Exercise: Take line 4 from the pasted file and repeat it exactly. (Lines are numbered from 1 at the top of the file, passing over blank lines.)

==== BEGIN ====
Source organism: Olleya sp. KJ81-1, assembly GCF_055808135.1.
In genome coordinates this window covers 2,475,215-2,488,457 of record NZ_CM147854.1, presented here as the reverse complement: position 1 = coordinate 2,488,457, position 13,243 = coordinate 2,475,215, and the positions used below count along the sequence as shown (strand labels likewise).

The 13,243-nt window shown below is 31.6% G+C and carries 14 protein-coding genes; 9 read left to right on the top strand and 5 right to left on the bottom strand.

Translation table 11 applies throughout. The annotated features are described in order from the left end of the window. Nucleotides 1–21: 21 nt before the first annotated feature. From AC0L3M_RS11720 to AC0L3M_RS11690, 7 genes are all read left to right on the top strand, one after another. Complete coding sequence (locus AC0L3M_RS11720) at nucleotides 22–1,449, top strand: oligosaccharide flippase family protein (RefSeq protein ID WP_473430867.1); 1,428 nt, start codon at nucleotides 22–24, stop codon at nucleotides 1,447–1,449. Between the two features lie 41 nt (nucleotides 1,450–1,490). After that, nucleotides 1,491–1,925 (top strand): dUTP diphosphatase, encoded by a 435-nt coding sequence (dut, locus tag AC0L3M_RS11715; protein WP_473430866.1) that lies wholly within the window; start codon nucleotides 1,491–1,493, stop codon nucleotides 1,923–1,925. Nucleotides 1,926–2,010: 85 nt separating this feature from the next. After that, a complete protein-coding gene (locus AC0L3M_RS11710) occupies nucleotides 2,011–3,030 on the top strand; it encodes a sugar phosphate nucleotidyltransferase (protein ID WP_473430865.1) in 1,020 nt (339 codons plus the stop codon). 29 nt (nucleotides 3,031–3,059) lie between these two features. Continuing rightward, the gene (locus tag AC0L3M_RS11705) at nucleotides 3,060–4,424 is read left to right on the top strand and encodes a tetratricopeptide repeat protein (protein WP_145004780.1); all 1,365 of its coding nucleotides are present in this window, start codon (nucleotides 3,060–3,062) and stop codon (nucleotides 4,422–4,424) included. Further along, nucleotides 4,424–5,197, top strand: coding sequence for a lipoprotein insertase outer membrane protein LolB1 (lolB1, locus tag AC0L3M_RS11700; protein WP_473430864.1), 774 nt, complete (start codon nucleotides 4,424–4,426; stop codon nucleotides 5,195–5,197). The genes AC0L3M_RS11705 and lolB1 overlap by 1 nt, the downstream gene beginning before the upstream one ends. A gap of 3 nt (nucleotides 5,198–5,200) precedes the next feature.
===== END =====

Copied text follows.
Translation table 11 applies throughout. The annotated features are described in order from the left end of the window. Nucleotides 1–21: 21 nt before the first annotated feature. From AC0L3M_RS11720 to AC0L3M_RS11690, 7 genes are all read left to right on the top strand, one after another. Complete coding sequence (locus AC0L3M_RS11720) at nucleotides 22–1,449, top strand: oligosaccharide flippase family protein (RefSeq protein ID WP_473430867.1); 1,428 nt, start codon at nucleotides 22–24, stop codon at nucleotides 1,447–1,449. Between the two features lie 41 nt (nucleotides 1,450–1,490). After that, nucleotides 1,491–1,925 (top strand): dUTP diphosphatase, encoded by a 435-nt coding sequence (dut, locus tag AC0L3M_RS11715; protein WP_473430866.1) that lies wholly within the window; start codon nucleotides 1,491–1,493, stop codon nucleotides 1,923–1,925. Nucleotides 1,926–2,010: 85 nt separating this feature from the next. After that, a complete protein-coding gene (locus AC0L3M_RS11710) occupies nucleotides 2,011–3,030 on the top strand; it encodes a sugar phosphate nucleotidyltransferase (protein ID WP_473430865.1) in 1,020 nt (339 codons plus the stop codon). 29 nt (nucleotides 3,031–3,059) lie between these two features. Continuing rightward, the gene (locus tag AC0L3M_RS11705) at nucleotides 3,060–4,424 is read left to right on the top strand and encodes a tetratricopeptide repeat protein (protein WP_145004780.1); all 1,365 of its coding nucleotides are present in this window, start codon (nucleotides 3,060–3,062) and stop codon (nucleotides 4,422–4,424) included. Further along, nucleotides 4,424–5,197, top strand: coding sequence for a lipoprotein insertase outer membrane protein LolB1 (lolB1, locus tag AC0L3M_RS11700; protein WP_473430864.1), 774 nt, complete (start codon nucleotides 4,424–4,426; stop codon nucleotides 5,195–5,197). The genes AC0L3M_RS11705 and lolB1 overlap by 1 nt, the downstream gene beginning before the upstream one ends. A gap of 3 nt (nucleotides 5,198–5,200) precedes the next feature.